I guess all your Christmas presents are already purchased by now, but I wanted to note some desiderata for glass teapots. This is coming from someone who has had 9 different glass teapots. Most places mention glass is good if you want to try those “display teas.” As if you wake up every morning and make yourself a pot of “Blooming Chrysanthemum.” No, it’s definitely fun to look at tea, even if it’s not tied into flower shapes. But I like glass because you can measure how much tea you’re making.
Archive for December, 2009
Ok, that’s a fabulist translation of Kai Hua Long Ding, 開化龍頂. Kai hua is a Chinese verb that means to civilize, to have laws and culture, and it’s also the name of a town in Zhejiang province. (Maybe it’s “Reformtown,” thus christened in the Cultural Revolution days.) This town is presumably the origin of this green tea I got from Adagio. “Long ding” is often translated as “dragon’s peak.” In Chinese, “dragon” is synonymous with “emperor” or “imperial,” and Kai Hua Long Ding was one of several premium teas offered to the emperor in tribute. So while “ding” may signify this tea is made of budsets, it may just as well mean “super duper.”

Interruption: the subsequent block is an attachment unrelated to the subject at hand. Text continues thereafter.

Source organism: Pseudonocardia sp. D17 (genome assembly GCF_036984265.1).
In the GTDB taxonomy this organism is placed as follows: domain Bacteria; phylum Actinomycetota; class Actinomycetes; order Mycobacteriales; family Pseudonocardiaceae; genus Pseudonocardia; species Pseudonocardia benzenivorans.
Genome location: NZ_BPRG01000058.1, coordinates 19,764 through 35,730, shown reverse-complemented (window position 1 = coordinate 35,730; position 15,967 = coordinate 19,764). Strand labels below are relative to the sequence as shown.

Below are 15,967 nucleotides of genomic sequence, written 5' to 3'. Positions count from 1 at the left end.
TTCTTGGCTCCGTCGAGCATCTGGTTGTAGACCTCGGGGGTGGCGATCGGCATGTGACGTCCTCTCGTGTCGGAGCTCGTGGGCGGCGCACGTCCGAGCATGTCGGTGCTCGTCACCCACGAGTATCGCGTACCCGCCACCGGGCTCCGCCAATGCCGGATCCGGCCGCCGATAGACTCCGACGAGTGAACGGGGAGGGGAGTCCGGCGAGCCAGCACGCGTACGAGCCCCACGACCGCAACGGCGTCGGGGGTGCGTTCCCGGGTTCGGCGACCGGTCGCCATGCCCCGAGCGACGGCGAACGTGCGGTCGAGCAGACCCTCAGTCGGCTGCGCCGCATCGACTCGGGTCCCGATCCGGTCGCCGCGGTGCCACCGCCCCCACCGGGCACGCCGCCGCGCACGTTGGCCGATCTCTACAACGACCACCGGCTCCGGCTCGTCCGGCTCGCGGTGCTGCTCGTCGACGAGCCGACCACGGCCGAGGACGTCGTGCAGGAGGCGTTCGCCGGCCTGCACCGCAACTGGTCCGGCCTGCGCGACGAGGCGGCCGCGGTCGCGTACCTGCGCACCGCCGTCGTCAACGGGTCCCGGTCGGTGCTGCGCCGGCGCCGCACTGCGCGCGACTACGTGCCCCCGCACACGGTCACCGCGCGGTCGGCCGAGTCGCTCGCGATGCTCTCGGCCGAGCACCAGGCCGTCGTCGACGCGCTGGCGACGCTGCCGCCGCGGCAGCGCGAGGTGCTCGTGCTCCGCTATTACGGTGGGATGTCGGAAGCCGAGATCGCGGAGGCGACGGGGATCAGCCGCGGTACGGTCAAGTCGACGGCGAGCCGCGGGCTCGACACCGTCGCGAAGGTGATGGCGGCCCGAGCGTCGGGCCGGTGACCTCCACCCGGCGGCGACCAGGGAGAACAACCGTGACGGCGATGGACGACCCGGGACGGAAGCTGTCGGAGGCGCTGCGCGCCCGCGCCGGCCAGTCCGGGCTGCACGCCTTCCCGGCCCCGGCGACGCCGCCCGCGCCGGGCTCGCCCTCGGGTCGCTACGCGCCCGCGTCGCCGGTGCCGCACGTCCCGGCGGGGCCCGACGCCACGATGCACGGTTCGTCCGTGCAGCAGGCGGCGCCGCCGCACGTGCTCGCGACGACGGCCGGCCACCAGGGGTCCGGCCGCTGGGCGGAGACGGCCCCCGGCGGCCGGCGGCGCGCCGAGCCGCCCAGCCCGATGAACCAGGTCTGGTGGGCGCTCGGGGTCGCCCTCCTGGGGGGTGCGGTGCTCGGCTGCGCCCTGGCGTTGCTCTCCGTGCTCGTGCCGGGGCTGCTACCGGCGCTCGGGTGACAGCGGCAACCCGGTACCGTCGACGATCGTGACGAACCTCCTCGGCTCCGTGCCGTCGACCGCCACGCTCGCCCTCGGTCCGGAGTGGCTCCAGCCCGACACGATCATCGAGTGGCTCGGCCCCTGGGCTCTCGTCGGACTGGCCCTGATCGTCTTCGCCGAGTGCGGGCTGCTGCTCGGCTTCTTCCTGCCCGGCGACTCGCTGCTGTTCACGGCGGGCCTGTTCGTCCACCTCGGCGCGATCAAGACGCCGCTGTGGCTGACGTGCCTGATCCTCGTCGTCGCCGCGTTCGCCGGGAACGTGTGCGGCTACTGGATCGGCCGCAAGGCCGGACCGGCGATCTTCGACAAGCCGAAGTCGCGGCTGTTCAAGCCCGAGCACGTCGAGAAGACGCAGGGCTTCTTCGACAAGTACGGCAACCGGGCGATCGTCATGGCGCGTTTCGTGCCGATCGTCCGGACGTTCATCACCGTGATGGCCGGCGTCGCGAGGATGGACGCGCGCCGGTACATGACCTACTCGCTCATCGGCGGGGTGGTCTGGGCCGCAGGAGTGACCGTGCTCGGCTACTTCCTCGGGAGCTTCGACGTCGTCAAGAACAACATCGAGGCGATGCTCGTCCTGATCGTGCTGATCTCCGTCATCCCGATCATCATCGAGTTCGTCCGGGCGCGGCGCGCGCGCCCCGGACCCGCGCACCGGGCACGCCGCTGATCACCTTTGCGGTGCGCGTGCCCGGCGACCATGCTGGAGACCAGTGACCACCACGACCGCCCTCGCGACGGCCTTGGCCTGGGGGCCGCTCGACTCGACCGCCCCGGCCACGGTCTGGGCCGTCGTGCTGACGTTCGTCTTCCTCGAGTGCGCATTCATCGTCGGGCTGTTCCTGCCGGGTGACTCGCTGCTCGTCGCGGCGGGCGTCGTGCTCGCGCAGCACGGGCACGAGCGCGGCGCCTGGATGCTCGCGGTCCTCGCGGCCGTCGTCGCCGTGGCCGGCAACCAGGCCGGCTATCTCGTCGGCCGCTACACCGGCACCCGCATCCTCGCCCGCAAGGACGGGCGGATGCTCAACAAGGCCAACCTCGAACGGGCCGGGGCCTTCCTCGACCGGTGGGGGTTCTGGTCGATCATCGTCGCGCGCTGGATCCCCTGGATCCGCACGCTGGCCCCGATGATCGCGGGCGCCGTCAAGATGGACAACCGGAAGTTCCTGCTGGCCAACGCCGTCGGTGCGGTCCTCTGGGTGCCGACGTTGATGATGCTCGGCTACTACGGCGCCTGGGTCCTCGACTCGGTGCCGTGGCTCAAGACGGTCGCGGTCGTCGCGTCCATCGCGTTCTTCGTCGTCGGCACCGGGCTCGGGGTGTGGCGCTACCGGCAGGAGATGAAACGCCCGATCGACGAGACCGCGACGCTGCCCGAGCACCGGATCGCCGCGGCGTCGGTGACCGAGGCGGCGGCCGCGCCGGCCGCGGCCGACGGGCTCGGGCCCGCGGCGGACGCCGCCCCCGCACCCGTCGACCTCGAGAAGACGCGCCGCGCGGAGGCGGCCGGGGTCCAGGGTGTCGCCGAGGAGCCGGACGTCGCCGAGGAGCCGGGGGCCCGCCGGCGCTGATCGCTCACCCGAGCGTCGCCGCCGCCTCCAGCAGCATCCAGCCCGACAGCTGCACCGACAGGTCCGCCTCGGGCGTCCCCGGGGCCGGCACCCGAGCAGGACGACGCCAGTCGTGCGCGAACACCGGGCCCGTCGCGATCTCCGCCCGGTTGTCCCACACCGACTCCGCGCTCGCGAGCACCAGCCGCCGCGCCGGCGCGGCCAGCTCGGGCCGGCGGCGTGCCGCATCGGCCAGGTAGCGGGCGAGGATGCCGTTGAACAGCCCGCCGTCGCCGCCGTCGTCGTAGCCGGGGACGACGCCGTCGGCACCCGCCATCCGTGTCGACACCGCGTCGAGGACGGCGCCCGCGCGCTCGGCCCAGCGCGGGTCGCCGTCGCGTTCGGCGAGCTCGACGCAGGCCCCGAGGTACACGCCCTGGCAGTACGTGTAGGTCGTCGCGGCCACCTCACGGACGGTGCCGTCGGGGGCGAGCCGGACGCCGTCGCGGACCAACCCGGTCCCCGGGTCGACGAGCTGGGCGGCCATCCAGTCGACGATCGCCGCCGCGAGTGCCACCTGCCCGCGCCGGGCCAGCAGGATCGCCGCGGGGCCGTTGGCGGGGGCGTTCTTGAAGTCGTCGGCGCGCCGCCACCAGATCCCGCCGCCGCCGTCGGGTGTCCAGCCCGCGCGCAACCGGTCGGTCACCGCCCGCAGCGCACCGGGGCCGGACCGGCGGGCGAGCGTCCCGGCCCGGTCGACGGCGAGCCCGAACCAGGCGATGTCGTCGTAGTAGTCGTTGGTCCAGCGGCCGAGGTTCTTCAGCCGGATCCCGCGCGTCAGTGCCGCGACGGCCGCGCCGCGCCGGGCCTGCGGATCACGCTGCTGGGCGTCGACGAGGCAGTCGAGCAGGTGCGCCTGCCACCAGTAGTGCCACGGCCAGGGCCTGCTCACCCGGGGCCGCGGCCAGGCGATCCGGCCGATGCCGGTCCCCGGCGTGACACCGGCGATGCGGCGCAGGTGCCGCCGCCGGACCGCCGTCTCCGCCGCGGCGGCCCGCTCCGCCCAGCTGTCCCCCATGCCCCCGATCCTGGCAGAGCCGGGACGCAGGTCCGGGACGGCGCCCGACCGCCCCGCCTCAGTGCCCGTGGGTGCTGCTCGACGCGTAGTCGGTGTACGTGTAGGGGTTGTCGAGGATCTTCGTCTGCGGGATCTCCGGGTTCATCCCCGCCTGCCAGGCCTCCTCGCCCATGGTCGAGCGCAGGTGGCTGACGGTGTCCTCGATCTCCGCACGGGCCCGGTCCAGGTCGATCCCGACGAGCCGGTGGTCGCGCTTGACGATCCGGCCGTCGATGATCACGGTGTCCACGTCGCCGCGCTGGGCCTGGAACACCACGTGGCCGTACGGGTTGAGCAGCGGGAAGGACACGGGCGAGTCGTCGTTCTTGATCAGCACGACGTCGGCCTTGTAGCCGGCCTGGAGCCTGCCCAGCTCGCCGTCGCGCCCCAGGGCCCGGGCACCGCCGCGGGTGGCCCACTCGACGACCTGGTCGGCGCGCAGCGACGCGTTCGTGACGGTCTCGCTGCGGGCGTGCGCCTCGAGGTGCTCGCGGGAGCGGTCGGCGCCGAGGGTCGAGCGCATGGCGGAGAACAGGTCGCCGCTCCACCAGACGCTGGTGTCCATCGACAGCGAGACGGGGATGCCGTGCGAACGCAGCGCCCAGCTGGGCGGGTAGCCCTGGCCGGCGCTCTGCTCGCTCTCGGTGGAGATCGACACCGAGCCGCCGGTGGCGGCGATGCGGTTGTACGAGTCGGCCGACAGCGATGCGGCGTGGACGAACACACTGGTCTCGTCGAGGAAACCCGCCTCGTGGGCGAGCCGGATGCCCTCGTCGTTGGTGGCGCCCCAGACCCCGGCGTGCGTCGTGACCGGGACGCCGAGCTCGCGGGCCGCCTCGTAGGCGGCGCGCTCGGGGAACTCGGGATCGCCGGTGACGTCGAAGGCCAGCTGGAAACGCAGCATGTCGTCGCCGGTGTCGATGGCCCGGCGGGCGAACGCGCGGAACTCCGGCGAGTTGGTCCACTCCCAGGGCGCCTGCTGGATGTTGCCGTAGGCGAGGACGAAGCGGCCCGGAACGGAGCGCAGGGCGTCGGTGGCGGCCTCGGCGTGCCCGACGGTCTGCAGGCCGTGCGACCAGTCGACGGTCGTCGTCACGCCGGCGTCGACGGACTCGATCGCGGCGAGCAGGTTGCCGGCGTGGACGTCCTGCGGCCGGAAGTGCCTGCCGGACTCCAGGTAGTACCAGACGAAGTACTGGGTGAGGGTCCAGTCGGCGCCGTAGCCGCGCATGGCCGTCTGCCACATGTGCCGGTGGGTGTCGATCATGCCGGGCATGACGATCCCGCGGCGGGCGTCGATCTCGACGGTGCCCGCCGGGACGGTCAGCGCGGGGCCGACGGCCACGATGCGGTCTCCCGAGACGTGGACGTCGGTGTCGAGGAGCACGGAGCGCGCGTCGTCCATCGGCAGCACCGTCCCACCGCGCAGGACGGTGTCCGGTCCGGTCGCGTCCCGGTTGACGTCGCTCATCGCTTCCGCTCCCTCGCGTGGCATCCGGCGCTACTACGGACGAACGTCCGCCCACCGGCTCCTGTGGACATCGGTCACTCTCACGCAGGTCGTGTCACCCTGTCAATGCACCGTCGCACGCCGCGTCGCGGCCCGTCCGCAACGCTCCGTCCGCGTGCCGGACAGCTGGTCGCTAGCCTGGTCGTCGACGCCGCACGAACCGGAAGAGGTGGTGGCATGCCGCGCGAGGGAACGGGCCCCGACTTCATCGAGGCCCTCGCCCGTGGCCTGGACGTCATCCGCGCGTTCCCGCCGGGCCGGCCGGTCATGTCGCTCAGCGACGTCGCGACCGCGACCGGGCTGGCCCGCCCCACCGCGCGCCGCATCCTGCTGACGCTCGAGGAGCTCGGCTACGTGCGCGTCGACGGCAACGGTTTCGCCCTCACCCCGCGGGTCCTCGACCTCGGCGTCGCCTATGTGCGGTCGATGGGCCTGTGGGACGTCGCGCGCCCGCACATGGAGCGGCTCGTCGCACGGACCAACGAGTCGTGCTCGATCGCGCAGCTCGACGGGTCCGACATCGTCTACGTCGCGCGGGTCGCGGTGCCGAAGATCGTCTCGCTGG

Today is the first day the Federal Trade Commission’s new guidelines on endorsements go into effect. These legal interpretations let advertisers know what’s permissible and what’s unacceptably misleading in product testimonials by consumers, celebrities, journalists, and of recent import, bloggers and other “word-of-mouth” consumer-level marketers. (Here’s the FTC’s summary page on the change, and the 75 page full text is here for the ambitious.)